High Street spending continued to rise in September, according to a recent report from CBI.
37 per cent of retailers reported that sales had risen on a year ago against 25 per cent that said they were down. The resulting balance of +12 per cent falls short of pre-financial turmoil expectations (+17 per cent) and was the lowest balance this year.
However, the sales growth remains above the average rate recorded during the second half of 2006. Retailers also thought that sales were around average for the time of year and expect the more moderate growth in sales to be sustained into October.
There were mixed fortunes across the subsectors, however. Booksellers and stationers recorded the weakest sales balance in the 23 year history of the survey (-77 per cent). Sales of shoes and leather goods continued to grow, but dropped back from the levels seen in the last five months, while clothing sales fell for the fourth month in a row.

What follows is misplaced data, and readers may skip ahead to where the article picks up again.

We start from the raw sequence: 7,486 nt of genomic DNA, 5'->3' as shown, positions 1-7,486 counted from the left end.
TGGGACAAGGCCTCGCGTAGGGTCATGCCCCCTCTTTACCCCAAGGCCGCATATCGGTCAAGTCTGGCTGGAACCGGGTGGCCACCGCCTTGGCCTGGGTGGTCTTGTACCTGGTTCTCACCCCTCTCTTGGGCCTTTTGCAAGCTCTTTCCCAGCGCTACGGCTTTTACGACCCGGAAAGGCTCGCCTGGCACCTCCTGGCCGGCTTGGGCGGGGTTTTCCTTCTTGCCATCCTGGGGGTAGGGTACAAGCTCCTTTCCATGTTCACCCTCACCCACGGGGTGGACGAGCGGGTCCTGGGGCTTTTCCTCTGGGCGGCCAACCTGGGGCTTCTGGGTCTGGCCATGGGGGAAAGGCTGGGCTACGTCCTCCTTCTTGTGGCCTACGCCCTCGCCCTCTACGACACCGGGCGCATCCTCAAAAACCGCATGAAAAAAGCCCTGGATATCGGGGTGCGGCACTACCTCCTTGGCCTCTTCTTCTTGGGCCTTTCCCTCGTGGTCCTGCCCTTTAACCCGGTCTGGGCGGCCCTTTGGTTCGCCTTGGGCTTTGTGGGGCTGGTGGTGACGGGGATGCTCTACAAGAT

"Retailers will be relieved to see that the recent troubles on the financial markets didn't have a serious impact on consumer spending in September," offered John Longworth, chairman of the CBI's Distributive Trades Panel and executive director of Asda. "However, four consecutive months of more modest spending growth prove that higher interest rates are continuing to have an effect."